A few months ago, I traveled to Atlanta for a little getaway and some rest and relaxation with the family.
While there we happened upon the circus train. GUYS THE REAL LIFE CIRCUS TRAIN!
Naturally I turned into a five year old.
I was jumping up and down and screaming “THE CIRCUS TRAIN! THE CIRCUS TRAIN!” (No lies ask my family)
Side note: My fondness for the circus train came from this book I got in my kids’ meal at Burger King in the mid eighties titled: (drum roll please) The Circus Train.
It is a story about how a train breaks down in a small town on their way to the big city. The train manager is big mad about it, and fretting about being late to the next gig. Little Johnny asks him why they don’t just set up here and do the circus in the small town tonight.
The tightrope walker low key shames him about it until a clown chimes in with “Why Not?”
The circus people come together. They have their show and the town loves it. After the show, another train happens to come in the nick of time. The circus people board and ride off into the sunset.
Years later the town still talks about the day the circus train came to town.
I don’t know why but I’ve always loved that story.
Fast forward to me jumping up and down about the train.
I legitimately wanted to run up on there and see the fire eater, and the bearded lady. I didn’t know if I could go on or not so I just eagerly snapped photos of it from the outside.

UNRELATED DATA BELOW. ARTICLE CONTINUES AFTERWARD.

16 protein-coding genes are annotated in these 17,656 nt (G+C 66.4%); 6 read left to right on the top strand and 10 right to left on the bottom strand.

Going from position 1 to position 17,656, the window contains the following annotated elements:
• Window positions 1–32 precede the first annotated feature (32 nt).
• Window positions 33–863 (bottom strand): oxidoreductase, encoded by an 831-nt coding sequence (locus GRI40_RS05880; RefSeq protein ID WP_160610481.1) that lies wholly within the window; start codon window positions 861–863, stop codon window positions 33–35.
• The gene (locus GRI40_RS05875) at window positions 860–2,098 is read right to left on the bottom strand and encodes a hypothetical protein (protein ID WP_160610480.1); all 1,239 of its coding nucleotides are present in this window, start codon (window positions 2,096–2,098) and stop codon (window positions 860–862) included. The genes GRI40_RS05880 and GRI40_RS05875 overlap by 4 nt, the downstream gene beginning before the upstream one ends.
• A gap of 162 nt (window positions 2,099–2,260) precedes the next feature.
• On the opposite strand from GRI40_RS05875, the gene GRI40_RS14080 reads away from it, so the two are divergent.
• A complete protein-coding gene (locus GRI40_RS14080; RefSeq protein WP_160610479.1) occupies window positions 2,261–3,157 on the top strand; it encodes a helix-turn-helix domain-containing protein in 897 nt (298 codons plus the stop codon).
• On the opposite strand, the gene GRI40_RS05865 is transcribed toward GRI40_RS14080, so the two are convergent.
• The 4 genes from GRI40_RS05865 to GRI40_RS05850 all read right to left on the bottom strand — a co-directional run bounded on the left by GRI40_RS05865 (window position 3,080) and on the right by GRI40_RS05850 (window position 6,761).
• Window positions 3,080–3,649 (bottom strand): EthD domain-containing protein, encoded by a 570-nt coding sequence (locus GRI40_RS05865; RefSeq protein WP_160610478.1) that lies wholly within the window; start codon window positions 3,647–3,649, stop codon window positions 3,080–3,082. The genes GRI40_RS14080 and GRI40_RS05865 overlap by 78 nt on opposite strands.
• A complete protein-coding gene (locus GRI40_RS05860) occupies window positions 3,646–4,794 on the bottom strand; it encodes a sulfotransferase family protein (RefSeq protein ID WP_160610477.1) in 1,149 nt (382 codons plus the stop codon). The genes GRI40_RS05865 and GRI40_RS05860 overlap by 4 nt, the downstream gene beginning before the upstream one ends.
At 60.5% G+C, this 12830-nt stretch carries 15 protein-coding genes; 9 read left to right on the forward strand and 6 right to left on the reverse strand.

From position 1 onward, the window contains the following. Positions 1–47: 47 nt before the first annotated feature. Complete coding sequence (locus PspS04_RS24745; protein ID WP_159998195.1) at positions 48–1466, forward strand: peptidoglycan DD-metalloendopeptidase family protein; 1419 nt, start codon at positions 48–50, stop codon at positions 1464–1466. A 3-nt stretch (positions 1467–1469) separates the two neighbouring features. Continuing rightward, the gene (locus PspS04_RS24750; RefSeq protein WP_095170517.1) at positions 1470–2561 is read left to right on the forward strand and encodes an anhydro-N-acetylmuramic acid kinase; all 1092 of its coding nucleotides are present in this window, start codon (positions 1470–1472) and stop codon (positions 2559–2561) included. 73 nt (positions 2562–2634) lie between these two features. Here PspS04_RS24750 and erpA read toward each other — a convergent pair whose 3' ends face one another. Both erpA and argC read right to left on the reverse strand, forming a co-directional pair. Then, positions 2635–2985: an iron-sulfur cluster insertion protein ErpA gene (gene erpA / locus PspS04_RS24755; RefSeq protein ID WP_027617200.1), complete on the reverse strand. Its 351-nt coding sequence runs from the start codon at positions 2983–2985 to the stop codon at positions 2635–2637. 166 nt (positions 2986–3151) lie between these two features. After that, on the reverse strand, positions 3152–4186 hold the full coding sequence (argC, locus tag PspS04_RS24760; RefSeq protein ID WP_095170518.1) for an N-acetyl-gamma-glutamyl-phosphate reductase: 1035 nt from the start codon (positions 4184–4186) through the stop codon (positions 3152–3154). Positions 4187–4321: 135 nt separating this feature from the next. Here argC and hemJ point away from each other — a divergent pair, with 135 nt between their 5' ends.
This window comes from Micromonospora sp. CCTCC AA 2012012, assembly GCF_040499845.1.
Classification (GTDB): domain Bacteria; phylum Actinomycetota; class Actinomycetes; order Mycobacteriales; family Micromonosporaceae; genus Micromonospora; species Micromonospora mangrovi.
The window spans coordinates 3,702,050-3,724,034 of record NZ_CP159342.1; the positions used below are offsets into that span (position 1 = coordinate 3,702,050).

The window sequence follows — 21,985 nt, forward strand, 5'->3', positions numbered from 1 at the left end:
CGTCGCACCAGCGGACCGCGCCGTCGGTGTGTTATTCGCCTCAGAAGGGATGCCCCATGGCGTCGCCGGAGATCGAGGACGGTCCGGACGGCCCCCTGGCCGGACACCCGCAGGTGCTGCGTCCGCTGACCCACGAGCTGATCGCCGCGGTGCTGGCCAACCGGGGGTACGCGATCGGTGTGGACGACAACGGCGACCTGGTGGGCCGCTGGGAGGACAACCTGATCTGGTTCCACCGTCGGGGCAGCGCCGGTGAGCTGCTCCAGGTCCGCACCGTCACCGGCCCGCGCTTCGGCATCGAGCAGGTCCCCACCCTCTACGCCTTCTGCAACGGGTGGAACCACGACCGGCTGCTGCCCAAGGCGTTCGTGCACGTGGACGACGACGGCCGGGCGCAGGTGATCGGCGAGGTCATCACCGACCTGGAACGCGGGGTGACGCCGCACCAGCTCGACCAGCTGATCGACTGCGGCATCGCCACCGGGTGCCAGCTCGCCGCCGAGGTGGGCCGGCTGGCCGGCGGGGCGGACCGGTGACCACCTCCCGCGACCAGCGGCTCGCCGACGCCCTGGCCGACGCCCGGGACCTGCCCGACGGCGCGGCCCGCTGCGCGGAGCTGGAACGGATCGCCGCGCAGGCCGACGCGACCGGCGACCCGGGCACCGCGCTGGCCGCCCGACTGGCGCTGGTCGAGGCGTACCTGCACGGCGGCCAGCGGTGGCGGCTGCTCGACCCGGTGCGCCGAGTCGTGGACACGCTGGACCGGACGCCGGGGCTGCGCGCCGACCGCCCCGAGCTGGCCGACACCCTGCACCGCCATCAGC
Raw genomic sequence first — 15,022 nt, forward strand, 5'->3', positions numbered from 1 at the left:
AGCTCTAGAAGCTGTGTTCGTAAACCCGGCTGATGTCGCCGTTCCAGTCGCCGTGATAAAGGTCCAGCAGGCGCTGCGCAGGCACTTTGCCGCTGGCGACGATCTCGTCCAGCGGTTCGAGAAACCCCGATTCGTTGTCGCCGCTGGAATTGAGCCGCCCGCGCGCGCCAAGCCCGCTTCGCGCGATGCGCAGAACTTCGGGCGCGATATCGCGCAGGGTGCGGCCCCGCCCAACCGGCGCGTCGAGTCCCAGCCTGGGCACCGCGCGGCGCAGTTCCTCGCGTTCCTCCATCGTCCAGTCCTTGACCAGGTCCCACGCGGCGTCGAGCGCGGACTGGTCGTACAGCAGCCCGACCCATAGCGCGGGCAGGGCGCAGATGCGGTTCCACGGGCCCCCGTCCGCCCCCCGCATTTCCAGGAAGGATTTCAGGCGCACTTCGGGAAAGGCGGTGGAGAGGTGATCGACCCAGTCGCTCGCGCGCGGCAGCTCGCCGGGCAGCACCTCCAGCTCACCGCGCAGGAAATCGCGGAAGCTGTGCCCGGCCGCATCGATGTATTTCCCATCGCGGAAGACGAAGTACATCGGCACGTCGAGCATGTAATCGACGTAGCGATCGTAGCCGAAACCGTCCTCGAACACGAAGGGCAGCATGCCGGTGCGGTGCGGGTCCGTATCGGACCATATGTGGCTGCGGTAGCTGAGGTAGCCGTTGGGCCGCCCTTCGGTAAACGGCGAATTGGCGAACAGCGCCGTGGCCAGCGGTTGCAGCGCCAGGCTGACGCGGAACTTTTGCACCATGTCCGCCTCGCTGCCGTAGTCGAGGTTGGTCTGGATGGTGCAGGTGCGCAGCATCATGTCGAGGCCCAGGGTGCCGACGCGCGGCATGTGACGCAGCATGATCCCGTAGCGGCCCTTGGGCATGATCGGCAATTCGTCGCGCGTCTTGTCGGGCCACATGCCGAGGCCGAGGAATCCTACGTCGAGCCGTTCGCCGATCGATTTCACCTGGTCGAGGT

I saw a few men come off with containers of food.
Turns out YOU CAN JUST WALK UP ON THE TRAIN AND GET FOOD!
Well you know what I did.
I marched on up mouth open and wide eyed on the food car, and ordered a burger.
Maybe I was a little eager, but how often do you get to eat on the circus train? Especially since this is the last year of Ringling Brothers Barnum & Bailey Circus. I mean..... this really is my last chance.
Being the typical Virgo that I am, my eyes turned to the cook. I wondered what his life was like and how it was living and cooking on the train. A new city every couple of days, you know living that road life. His face and eyes told a story. I wondered if people were kind to him since he is the cook, and not a performer. I wondered if people overlooked him, or were they truly grateful for his cooking skills and feeding them. See? Typical Virgo. Overanalyzing everything. This is what we do.
While the food was cooking I went to the car to get my camera.
I showed him my business card and told him “I promise I’m not a creep. I’d like to take your portrait.” He chuckled and agreed.
What happened next was pure magic.
This is my favorite part of the creative process. I’ve said before in other posts about how photographers are sort of an archaeologist of emotion. I can always tell if you are comfortable with me sticking my camera in your face.
I watched Rick transform from timid to “I got this mode.” By the third frame I had the shot that I wanted.
I saw him, and he knew that I really saw him. Photography is so much more than having a “good camera.” Technical skills, and equipment are great, but connection to you subject is key.
When people feel validated, and that they can trust you, they will open up to you. They will show you their soul. I haven’t seen Rick since, and probably won’t ever again. But I want to thank him for letting me show the world how cool, and awesome he and his job really are.